What are your goals for discipling others? Is it head knowledge or life change? Is it book knowledge or a deeper relationship with the Lord? Your goals matter if you have built your discipling strategy to deliver on your goals. But too often people finish their discipling and lack competence and confidence. Allow me to explain.
A common mistake in discipling is to assume that our disciples can do what they see us doing the first time. It is rare that telling or showing results in competence the first time. In fact, the way to ensure our disciples understand is often by asking them to repeat the words and/or the actions. Repetition by our disciples is usually the best way to help them gain competence.
This may be in small or large areas of our discipling strategies. It can be in teaching them to pray ACTS (adoration, confession, thanksgiving, supplication). It may be helping them to grasp how to use the Bible to do an exegetical study (think of Philip with the Ethiopian eunuch in Acts 8).
Competence may be gained in the way we involve our disciples in our discipling sessions. We may design our session time together to help our disciples practice or exercise the new learning. We may then assign that new learning, and we may review the assignment when we get back together. Check out Disciple with R.O.P.E.S.
If our disciples do not gain competence in what we teach them, they are unlikely to practice it alone. And more importantly if they lack competence, they are not likely to teach it to others. A failure here, can cripple our discipling strategy.
Some individuals have an abundance of confidence, some lack it, and others have it in certain areas. Competence builds confidence. Explain why something is important. Show them how to do it. Have them practice it. Assign it. Then review their homework, asking how it went and if they had questions.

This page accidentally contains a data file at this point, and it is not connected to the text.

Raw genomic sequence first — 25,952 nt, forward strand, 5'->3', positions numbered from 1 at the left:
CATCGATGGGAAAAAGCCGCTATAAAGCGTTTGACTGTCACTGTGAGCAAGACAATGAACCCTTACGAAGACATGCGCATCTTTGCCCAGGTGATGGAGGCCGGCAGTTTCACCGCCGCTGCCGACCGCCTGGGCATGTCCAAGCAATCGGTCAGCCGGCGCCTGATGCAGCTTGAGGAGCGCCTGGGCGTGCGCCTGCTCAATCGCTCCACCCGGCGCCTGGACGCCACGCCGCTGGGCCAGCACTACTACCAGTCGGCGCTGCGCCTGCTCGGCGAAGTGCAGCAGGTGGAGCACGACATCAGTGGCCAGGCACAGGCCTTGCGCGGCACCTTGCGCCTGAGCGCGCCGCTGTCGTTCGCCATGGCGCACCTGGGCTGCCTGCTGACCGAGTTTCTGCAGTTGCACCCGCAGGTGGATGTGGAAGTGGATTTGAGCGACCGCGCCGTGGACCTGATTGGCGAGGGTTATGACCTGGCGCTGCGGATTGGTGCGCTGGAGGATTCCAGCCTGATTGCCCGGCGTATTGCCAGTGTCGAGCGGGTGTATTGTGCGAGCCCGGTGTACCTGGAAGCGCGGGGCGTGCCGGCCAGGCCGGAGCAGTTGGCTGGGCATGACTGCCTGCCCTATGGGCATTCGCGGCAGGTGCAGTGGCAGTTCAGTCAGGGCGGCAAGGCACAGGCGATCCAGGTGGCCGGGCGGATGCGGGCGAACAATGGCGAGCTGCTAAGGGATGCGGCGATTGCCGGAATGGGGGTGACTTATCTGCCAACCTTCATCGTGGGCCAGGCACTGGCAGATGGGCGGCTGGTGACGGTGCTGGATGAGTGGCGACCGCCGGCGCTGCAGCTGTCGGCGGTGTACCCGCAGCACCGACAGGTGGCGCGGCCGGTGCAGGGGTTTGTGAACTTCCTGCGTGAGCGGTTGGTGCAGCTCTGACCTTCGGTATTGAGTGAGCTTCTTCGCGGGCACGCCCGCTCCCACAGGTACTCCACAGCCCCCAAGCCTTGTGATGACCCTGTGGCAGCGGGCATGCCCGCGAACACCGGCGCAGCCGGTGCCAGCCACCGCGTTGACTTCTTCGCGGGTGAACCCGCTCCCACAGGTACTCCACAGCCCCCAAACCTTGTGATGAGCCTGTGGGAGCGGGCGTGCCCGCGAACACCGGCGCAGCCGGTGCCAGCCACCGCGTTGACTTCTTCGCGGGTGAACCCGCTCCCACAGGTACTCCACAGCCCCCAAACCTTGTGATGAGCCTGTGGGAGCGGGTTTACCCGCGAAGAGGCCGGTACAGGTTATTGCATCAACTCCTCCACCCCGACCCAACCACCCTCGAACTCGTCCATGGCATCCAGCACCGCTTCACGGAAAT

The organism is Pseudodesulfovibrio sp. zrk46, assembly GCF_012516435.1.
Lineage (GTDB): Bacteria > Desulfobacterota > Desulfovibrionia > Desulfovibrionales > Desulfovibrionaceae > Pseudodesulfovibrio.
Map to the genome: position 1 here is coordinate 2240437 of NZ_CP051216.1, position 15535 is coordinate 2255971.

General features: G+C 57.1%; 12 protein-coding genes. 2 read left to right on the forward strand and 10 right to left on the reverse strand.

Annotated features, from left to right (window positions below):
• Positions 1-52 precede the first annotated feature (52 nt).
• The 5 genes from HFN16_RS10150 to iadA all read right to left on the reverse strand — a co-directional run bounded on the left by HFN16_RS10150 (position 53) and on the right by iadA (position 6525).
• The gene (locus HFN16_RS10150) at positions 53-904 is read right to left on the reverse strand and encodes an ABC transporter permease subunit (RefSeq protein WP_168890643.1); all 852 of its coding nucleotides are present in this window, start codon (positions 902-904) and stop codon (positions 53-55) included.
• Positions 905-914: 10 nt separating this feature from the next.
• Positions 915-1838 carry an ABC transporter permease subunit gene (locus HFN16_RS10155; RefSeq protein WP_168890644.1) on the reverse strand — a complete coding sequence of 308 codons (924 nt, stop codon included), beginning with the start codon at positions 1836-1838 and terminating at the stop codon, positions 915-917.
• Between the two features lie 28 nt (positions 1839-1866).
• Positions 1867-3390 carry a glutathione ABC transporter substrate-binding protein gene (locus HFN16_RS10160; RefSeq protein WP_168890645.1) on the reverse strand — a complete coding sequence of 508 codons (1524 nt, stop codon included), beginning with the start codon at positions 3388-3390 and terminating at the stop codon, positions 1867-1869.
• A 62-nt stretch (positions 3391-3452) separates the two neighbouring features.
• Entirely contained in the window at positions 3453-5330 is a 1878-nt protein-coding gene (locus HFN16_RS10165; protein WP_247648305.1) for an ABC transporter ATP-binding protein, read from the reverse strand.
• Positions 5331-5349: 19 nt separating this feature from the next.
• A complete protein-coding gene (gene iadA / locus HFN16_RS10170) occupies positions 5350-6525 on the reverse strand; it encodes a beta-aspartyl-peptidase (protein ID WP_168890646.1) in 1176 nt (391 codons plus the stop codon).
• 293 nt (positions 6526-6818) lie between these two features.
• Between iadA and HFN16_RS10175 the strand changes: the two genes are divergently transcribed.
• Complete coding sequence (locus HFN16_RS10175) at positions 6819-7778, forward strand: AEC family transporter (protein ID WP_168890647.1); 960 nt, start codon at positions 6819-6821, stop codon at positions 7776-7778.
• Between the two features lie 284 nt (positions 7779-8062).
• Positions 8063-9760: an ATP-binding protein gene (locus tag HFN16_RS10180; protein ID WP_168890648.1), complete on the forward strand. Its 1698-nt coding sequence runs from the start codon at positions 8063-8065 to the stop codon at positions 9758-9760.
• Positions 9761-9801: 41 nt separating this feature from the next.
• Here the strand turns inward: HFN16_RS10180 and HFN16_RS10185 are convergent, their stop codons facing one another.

Why and how are both important. Sometimes we assume our explanations and demonstrations helped our disciples understand both, but they may have created confusion instead. Questions with encouragement allow our disciples to feel comfortable learning and understanding fully. When our disciples learn how and why to do new things, they gain confidence that will enable them to repeat what they are learning–on their own and when discipling others.
Competence and Confidence
When you teach with these two goals, it impacts the content, method, and outcome. When your disciples gain competence and confidence they desire to share what they have learned. That knowledge and skill translate into an ability to share what was learned.
When they teach others what they learned, your disciples gain even greater competence and confidence. That is one reason why I advocate for leading your disciples to pray for and begin discipling others while you are still discipling them. You become the coach and can literally see your disciples blossom.
Don’t rush your discipling. Allow your disciples to gain repetition and conversation about every facet of your discipling efforts, especially Bible study and prayer. Help them gain competence that will lead to confidence that no one or nothing can ever take away. Make disciples!
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